Later, an intuit, after reading the first book, told me I was channeling a real person from long ago. Who knows? Certainly interesting to contemplate.

But I do know this: Langsford is much smarter than I.

What can you tell us about Langsford himself?

At the young age of eighteen, Langsford inherited his title and fortune from his father. He feels the pressure to carry on, have an heir, preserve the family fortune for future generations. He is a caring, sensitive sort, handsome, a dashing figure, but he struggles with who he is, what he wants, and what he must do.

Langsford is in love with someone he can never marry—remember, it is the Victorian Era, when everything and everyone must be perfect and anything less must be concealed (as opposed to now, when everything is revealed—often TMI). Thus Langsford proceeds to do and be what society expects him to do and be. He goes against his basic nature, but he has no choice, in spite of his ever-present internal conflict. It’s the Victorian Era.

The series alternates between full-length novels featuring Langsford and novellas that focus on other characters in your story world. What do you gain from varying your approach in this way?

The even-numbered years are full novels: 1884 No Boundaries, 1886 Ties That Bind, and 1888 The Dead & The Desperate. The odd years are spin-off novellas that ended up being written because readers wanted to know more about what happened to other characters—the “rest of their stories,” if you will. They weren’t willing to let go—the readers, I mean. And I suspect the characters weren’t either. There are many touchpoints between all the characters in the full novels. The feedback from readers regarding the novellas has been positive, and I’m glad to tell more stories about these secondary characters.

1887 is, like the other novels set in odd-numbered years, one of the books where Langsford is present only in the background. Introduce us, please, to Sally and explain her past association with Langsford.

One must go back to the novel 1886 Ties That Bind, where Langsford, visiting San Francisco, accidentally crosses paths with Miss Sally Baxter, a beautiful ranch gal who packs a pistol in her purse. This creates an exciting juxtaposition with an English Lord and a California rancher.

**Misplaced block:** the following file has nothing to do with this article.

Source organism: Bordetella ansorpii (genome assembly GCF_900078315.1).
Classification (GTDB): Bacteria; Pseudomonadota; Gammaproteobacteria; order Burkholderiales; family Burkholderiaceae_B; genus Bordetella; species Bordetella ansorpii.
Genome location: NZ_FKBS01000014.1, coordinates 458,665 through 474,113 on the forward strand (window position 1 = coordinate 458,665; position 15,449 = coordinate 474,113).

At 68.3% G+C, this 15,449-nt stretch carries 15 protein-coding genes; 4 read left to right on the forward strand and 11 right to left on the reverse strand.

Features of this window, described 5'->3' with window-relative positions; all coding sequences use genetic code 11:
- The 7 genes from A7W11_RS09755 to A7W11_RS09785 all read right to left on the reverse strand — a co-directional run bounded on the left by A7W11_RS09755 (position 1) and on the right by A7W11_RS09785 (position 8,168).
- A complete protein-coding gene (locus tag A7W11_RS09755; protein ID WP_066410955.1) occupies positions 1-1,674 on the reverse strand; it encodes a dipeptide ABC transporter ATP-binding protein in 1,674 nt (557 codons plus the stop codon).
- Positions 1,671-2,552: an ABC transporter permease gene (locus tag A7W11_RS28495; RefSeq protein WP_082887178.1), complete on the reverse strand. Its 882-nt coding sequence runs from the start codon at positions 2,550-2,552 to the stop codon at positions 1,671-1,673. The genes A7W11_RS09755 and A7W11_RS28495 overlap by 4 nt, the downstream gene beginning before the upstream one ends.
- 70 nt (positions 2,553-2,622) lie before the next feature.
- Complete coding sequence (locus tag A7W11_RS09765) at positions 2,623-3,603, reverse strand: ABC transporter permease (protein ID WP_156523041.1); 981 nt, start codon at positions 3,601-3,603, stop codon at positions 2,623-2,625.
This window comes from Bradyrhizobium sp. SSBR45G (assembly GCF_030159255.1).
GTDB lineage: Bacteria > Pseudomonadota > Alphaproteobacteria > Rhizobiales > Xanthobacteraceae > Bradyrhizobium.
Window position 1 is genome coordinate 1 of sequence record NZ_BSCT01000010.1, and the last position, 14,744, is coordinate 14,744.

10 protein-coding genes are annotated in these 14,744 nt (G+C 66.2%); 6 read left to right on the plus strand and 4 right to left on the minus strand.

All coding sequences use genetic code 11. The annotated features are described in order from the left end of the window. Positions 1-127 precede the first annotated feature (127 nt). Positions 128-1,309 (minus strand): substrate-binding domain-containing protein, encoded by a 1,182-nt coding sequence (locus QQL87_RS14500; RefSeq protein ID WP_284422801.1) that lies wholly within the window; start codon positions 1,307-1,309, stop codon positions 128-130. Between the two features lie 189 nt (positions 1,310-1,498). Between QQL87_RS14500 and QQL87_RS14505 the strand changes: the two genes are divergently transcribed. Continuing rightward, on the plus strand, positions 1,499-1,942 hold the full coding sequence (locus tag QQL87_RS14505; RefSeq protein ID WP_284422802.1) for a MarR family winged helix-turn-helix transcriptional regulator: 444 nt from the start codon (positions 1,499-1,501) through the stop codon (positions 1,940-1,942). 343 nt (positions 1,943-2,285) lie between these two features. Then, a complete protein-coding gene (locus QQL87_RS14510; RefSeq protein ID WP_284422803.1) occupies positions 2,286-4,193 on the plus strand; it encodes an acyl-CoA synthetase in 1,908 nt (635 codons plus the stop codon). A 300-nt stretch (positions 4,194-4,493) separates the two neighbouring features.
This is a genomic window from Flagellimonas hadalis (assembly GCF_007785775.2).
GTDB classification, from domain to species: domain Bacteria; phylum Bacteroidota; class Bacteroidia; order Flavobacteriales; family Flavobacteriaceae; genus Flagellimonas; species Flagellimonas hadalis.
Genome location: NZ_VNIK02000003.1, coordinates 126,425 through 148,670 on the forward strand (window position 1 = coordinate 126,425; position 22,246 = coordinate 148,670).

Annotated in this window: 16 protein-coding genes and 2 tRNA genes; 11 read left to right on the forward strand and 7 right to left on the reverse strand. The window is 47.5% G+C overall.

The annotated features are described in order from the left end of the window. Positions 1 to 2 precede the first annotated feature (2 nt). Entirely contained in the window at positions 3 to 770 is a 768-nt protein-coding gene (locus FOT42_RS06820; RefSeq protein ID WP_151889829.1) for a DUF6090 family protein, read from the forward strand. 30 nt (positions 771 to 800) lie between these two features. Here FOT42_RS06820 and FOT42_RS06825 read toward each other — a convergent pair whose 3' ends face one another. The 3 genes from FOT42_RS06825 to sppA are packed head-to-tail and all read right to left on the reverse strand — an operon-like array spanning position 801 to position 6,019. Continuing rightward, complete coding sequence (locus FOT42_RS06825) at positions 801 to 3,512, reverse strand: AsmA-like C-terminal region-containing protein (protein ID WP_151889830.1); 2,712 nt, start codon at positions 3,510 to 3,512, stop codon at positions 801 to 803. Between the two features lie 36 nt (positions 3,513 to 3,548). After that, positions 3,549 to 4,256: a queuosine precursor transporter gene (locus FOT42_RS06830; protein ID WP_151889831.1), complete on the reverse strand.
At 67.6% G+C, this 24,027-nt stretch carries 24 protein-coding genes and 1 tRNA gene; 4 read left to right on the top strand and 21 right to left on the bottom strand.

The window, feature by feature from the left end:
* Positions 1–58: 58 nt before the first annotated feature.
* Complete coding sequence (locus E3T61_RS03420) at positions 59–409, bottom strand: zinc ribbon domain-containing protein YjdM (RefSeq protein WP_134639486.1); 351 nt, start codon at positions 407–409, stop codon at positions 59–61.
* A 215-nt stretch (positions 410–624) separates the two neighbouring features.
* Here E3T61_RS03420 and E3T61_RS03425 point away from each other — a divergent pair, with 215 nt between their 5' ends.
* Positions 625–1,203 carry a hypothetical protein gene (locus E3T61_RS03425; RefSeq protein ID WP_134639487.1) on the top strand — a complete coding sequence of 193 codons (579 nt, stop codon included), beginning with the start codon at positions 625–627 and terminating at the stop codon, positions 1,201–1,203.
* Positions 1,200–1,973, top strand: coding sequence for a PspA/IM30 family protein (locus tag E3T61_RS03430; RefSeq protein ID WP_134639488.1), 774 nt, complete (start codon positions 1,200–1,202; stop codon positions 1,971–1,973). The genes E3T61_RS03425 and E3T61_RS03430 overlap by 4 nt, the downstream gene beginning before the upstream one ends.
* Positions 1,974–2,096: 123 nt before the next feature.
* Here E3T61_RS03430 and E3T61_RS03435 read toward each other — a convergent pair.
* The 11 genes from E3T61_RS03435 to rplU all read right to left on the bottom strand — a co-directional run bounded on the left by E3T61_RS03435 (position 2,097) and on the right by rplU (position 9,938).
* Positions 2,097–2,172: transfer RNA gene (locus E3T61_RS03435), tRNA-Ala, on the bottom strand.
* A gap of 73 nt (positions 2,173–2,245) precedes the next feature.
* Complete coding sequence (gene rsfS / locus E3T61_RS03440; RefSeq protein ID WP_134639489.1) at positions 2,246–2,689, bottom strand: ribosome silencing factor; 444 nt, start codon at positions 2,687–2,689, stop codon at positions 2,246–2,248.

Sally is a force to be reckoned with, and Langsford is often dumbstruck by her. She certainly is outside any Victorian boundaries he is familiar with. Although taking place during the same years, the “Old West” is far not only in distance from Victorian London but from London’s society as well. To say much more about Sally and Langsford, well, sorry. Spoilers.

Who is Jake, and how does he get himself into trouble that affects Sally as well?

Jake owns and runs the Double Bar Ranch. When a gunman with a bad attitude shuts off the water source, an altercation between Jake and the bad guy ends up with the gunman dead. This sets off a story with exciting twists and turns and a lot of angst.

Remember Sally, the ranch gal with the pistol in her purse? Her parents originally owned the Double Bar Ranch, and now she and Jake do. It’s up to Sally to prove Jake’s innocence before he is found guilty and hanged, and the ranch lost. Can she? Will she?

Say a few words, please, about the importance of water in Jake and Sally’s world, especially at this moment in time.

Water was, and still is, the true “gold” in California. Rains and snows are seasonal with long dry summers. Today, as in 1887, irrigation canals and “ditches” deliver water from the rivers flowing with melted snows from high up in the Sierra Mountains.

As a matter of fact, when we had our horse ranch in the Sierras, there was a “ditch” (5 ft wide x 3 ft deep) that had been hand-dug in 1895. People in California depended, and still do, on canals and ditches. Water laws have evolved over the last 135 years, but the need for water continues.

An important—and often unsettling—element in this novel is the racism directed at Native Americans and other people of color by nineteenth-century white society. Explain, please, who Kacha is and how discrimination worsens his situation—and Jake’s.

Historical fiction provides a natural compare/contrast between “then” and “now.”